Arriving on the back of his first great film The Kid, Charlie Chaplin’s The Idle Class feels weak and thin in comparison. The writer in Chaplin was struggling for ideas before he got the spark for The Kid and it almost feels as though he is back to square one while writing the two reel The Idle Class. A Tramp (Chaplin) gets off a train, and not how you’d expect him to, before heading for a day at the golf course. Meanwhile a wealthy wife (Edna Purviance) also disembarks expecting her well to do husband (also Chaplin) to meet her at the station but he is drunk at home. Following some hi jinks at the golf course there is a case of mistaken identity at a ball at which Edna takes the Tramp for her husband.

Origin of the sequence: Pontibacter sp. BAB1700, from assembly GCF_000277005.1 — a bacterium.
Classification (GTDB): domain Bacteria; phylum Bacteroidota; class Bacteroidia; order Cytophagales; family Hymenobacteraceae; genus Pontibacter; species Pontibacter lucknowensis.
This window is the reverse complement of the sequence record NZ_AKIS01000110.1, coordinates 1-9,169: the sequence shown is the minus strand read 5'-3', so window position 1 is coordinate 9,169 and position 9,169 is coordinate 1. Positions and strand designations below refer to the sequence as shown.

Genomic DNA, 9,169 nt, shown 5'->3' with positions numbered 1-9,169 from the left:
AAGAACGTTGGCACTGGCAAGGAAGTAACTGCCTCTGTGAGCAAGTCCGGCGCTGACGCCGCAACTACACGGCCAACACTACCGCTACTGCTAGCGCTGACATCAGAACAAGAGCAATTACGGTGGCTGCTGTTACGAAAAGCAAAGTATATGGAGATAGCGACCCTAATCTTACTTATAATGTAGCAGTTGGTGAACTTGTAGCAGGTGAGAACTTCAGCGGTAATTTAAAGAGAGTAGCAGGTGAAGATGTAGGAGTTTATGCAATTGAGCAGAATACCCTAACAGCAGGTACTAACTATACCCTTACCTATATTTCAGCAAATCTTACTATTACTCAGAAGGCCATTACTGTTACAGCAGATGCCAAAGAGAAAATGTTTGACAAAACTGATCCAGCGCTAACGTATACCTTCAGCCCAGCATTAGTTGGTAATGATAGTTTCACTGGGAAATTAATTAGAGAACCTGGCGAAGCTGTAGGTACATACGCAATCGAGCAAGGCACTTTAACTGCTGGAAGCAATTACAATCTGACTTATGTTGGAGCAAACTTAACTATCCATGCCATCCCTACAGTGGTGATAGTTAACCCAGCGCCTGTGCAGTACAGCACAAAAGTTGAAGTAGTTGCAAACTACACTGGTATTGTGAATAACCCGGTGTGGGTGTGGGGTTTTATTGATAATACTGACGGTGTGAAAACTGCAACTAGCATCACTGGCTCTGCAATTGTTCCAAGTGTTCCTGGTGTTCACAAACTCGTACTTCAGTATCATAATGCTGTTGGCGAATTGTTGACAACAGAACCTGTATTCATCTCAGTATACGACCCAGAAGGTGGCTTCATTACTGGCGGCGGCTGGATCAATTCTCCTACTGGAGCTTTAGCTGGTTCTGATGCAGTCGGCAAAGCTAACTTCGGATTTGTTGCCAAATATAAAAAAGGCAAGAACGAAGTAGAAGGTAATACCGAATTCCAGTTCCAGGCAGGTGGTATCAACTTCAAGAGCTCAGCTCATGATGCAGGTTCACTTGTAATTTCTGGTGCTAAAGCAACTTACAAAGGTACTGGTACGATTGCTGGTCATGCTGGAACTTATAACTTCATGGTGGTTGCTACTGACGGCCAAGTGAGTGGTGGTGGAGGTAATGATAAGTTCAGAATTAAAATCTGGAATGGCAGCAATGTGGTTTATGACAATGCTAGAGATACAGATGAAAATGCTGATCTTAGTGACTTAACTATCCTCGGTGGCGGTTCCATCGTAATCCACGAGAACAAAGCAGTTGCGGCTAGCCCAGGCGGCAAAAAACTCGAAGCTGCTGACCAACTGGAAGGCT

For me The Idle Class lacks the depth which made The Kid great and also lacks the direction and laughs that are found in the likes of A Dog's Life or Shoulder Arms. It occasionally takes a more dramatic route but this often fails to match even Sunnyside for dramatic narrative. The film is saved by a middle act on the golf course which is brilliantly inventive and funny but is unfortunately bookended by a beginning and end which did little for me.